A group of psychologists conducted a set of studies regarding various aspects of human visual and auditory perception. They devised two experiments in which individual subjects were studied one at a time.
A subject was seated in a dark, soundproof room for 15 minutes. Then, a dot of red light of a single wavelength was shown on the wall in front of the subject, starting faintly and then becoming increasingly brighter. The subject was asked to indicate the exact moment when the light first became visible. At that point the red light was turned off and an overhead 60-watt white light was turned on in the room. Every 30, seconds a buzzer sounded and a dot of bright red light was either flashed or not shown at all on the wall in front of the subject. The subject was instructed to report whether or not the red dot was shown. At the first buzzer, some subjects reported seeing the red dot but in fact no red dot had been shown. The effects were measured by gender.
A subject entered a dark, soundproof room and put on a set of headphones. A tone of a single frequency was played, starting faintly and increasing in volume. The subject was asked to indicate the exact moment when the sound first became audible. At that point, the tone was played continuously at the same volume for three minutes. After three minutes the subject was told that at some point the volume would increase and was asked to indicate the exact moment at which the volume increased. The volume was increased by 0.5 percent every five seconds. After approximately 35 seconds, male subjects reported that the volume had increased while female subjects reported an increase in volume after 65 seconds.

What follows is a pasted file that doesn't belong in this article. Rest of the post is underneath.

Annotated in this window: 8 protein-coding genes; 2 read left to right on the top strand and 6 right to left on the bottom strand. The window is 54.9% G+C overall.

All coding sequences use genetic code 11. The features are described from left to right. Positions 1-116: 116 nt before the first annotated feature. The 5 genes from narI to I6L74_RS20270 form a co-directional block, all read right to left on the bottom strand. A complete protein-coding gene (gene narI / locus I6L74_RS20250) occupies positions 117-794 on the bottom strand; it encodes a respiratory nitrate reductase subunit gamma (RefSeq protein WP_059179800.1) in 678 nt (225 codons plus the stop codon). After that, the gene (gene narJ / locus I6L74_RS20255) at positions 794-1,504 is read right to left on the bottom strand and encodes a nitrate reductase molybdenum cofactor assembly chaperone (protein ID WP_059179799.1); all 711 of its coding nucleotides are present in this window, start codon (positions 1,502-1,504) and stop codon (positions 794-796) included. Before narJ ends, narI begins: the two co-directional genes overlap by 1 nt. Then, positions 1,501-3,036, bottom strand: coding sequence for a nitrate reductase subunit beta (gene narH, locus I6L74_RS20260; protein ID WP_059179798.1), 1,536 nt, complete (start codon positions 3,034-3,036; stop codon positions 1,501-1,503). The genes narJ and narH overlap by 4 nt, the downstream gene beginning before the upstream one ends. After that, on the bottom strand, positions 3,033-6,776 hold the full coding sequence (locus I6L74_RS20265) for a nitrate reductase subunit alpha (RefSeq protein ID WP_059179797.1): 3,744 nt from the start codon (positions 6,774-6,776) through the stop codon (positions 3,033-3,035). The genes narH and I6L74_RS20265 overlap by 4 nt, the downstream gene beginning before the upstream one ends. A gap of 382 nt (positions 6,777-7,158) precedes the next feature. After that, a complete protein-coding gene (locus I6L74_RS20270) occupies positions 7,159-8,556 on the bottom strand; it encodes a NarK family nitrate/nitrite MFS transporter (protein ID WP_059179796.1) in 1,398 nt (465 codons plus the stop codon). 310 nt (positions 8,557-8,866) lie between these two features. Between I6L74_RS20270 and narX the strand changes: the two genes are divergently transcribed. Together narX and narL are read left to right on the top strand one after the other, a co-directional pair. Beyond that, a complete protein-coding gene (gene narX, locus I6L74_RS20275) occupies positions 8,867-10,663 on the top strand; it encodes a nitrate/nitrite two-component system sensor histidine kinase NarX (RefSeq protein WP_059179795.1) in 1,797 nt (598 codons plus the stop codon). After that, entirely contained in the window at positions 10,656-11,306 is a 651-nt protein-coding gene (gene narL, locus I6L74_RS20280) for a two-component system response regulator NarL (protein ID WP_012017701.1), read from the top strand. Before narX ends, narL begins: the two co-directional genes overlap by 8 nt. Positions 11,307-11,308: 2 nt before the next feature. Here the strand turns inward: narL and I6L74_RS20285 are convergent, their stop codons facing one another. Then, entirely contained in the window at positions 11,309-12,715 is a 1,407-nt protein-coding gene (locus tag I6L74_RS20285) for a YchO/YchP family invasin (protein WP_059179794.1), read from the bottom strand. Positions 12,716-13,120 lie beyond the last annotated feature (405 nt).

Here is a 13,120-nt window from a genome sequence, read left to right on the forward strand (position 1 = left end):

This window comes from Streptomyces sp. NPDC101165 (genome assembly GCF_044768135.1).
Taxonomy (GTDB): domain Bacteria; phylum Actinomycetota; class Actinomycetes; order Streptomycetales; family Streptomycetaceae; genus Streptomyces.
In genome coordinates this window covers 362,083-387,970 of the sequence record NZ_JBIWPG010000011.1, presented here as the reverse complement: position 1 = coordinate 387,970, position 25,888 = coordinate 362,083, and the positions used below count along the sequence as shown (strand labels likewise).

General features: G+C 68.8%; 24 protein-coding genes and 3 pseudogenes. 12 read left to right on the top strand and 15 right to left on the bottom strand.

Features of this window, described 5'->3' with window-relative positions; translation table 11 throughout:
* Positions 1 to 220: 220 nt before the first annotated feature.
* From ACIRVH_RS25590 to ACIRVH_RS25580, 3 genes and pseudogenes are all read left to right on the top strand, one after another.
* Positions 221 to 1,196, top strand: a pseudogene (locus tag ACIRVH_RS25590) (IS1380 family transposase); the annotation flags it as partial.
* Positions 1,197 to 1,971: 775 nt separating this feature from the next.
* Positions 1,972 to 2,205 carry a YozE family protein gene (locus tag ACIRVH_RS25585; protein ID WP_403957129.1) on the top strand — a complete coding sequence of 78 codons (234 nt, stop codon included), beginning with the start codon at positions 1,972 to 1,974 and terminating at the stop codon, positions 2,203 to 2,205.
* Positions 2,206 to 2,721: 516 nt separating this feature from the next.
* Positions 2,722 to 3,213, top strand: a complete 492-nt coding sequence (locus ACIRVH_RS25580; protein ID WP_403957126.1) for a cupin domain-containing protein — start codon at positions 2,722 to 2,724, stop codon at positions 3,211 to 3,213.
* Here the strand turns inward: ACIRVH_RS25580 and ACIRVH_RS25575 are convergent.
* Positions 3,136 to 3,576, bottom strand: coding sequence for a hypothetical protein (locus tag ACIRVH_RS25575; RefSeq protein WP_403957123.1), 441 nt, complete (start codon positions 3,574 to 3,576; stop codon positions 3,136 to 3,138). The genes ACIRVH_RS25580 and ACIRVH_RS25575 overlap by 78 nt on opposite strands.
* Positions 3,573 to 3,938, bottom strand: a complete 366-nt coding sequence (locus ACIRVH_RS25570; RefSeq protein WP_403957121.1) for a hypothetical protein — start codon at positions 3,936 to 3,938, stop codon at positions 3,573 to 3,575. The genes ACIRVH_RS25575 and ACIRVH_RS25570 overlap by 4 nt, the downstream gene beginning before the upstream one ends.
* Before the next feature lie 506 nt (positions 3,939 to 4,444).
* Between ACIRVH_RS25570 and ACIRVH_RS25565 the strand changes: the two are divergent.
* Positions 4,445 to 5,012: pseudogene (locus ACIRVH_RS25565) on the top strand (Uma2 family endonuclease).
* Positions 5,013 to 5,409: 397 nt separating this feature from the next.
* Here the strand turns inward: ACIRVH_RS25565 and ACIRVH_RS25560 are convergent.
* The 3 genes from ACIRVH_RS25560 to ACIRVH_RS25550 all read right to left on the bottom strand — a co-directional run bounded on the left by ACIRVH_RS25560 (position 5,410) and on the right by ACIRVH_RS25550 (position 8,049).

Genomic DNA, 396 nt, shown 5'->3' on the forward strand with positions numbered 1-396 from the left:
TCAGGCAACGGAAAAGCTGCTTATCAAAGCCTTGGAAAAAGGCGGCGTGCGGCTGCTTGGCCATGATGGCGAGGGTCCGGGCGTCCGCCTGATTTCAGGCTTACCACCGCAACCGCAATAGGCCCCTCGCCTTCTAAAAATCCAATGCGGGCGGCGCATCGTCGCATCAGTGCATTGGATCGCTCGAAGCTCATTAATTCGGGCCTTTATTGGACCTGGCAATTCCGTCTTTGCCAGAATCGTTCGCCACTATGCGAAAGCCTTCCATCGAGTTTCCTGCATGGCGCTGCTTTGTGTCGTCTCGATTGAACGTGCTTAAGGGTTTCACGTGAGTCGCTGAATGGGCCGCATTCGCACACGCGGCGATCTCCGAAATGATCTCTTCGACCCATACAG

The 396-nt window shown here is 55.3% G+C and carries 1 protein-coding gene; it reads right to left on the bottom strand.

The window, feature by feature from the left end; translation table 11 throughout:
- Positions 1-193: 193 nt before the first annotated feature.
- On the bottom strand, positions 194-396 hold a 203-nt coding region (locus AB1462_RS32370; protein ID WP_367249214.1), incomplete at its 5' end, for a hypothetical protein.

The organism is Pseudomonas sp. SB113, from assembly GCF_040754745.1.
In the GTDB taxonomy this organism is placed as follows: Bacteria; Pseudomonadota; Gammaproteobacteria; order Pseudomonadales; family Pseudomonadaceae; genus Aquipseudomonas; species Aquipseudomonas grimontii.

Table 1. Treatment effects by gender.
|Experiment 1||on average, reported seeing the red dot||on average, reported seeing no red dot|
|Experiment 2||no increase until 35 seconds ±10 seconds||no increase until 65 seconds ±10 seconds|
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